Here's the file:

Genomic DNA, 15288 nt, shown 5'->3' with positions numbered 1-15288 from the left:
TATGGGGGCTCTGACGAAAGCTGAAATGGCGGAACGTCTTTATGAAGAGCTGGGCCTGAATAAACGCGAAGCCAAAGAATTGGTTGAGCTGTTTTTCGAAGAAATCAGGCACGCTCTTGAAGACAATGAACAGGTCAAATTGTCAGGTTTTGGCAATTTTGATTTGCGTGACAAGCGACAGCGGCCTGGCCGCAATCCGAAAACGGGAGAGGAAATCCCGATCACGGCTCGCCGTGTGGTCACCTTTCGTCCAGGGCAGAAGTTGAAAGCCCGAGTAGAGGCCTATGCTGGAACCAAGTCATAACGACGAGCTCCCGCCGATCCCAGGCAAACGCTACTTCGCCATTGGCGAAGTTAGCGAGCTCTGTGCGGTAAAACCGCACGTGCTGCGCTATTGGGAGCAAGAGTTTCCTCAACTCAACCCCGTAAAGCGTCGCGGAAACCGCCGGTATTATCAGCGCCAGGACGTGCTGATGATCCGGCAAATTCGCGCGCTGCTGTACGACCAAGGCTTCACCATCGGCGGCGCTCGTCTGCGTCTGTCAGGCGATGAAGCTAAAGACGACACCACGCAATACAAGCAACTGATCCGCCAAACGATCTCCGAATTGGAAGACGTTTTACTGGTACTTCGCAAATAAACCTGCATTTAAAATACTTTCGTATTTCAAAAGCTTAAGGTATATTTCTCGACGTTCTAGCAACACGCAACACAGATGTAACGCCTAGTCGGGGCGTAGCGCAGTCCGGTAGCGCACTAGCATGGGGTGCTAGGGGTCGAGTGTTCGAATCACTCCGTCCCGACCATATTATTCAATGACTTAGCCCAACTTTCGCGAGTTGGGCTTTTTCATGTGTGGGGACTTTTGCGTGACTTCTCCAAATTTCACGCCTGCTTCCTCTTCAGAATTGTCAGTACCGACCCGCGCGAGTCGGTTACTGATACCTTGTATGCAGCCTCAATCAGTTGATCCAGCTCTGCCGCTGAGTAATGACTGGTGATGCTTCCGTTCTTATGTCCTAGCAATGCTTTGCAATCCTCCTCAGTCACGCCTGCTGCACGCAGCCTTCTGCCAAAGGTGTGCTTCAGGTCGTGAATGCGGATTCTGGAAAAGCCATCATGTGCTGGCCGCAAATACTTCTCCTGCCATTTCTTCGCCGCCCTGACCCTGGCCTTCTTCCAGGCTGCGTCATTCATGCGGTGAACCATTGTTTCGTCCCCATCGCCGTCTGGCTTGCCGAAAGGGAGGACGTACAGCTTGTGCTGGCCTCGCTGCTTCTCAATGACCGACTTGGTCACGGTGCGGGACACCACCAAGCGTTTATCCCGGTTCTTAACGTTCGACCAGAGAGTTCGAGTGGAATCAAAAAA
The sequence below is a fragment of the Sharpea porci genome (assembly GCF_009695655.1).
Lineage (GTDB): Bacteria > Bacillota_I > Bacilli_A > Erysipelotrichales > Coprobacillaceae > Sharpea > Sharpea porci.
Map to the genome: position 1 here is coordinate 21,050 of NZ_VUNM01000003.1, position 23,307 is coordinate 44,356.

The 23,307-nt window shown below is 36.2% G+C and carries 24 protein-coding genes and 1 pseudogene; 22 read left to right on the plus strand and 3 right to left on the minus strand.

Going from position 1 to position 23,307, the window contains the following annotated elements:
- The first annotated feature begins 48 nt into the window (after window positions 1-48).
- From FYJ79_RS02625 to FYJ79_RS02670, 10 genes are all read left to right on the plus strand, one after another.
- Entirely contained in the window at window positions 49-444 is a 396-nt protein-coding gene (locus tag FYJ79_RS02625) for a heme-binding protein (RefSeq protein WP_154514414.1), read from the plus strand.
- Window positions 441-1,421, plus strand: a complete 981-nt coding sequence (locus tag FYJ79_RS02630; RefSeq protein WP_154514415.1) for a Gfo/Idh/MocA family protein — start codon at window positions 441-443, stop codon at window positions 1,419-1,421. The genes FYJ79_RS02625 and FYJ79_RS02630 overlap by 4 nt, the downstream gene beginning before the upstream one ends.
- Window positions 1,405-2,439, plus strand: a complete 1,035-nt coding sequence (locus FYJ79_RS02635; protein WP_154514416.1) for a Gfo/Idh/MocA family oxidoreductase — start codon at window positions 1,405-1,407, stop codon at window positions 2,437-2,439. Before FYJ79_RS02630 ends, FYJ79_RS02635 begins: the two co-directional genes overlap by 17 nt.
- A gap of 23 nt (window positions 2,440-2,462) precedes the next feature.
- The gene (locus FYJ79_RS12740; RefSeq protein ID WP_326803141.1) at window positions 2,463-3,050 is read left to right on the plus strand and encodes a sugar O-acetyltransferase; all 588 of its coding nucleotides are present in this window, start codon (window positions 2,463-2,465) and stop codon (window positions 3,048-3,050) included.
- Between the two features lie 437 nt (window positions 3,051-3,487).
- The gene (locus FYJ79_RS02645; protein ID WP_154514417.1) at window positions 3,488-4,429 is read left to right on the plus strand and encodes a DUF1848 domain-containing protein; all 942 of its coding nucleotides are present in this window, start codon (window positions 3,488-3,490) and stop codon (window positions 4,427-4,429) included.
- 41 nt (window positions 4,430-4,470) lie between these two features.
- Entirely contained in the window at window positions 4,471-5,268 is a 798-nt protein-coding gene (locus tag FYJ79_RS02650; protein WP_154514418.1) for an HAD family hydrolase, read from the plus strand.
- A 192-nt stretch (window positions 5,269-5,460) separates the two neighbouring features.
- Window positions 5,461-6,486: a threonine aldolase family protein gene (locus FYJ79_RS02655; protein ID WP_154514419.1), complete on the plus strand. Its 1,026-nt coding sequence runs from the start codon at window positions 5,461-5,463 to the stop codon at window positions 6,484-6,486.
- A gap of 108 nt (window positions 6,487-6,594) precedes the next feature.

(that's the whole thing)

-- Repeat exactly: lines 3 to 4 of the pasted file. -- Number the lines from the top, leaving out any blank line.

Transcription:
The sequence below is a fragment of the Sharpea porci genome (assembly GCF_009695655.1).
Lineage (GTDB): Bacteria > Bacillota_I > Bacilli_A > Erysipelotrichales > Coprobacillaceae > Sharpea > Sharpea porci.